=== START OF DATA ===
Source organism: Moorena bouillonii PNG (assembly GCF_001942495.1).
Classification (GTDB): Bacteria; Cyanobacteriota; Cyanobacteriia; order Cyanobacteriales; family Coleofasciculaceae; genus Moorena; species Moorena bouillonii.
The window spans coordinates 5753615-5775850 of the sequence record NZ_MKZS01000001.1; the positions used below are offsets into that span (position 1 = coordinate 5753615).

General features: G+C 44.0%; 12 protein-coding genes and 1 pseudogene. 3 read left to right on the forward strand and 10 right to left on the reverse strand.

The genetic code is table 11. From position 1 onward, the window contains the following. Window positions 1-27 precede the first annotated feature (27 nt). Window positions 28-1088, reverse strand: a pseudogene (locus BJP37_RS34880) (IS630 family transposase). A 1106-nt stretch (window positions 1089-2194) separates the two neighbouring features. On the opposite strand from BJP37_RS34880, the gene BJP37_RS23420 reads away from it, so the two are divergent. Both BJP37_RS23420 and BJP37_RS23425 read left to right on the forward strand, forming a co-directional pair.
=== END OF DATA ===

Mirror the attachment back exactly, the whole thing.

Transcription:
Source organism: Moorena bouillonii PNG (assembly GCF_001942495.1).
Classification (GTDB): Bacteria; Cyanobacteriota; Cyanobacteriia; order Cyanobacteriales; family Coleofasciculaceae; genus Moorena; species Moorena bouillonii.
The window spans coordinates 5753615-5775850 of the sequence record NZ_MKZS01000001.1; the positions used below are offsets into that span (position 1 = coordinate 5753615).

General features: G+C 44.0%; 12 protein-coding genes and 1 pseudogene. 3 read left to right on the forward strand and 10 right to left on the reverse strand.

The genetic code is table 11. From position 1 onward, the window contains the following. Window positions 1-27 precede the first annotated feature (27 nt). Window positions 28-1088, reverse strand: a pseudogene (locus BJP37_RS34880) (IS630 family transposase). A 1106-nt stretch (window positions 1089-2194) separates the two neighbouring features. On the opposite strand from BJP37_RS34880, the gene BJP37_RS23420 reads away from it, so the two are divergent. Both BJP37_RS23420 and BJP37_RS23425 read left to right on the forward strand, forming a co-directional pair.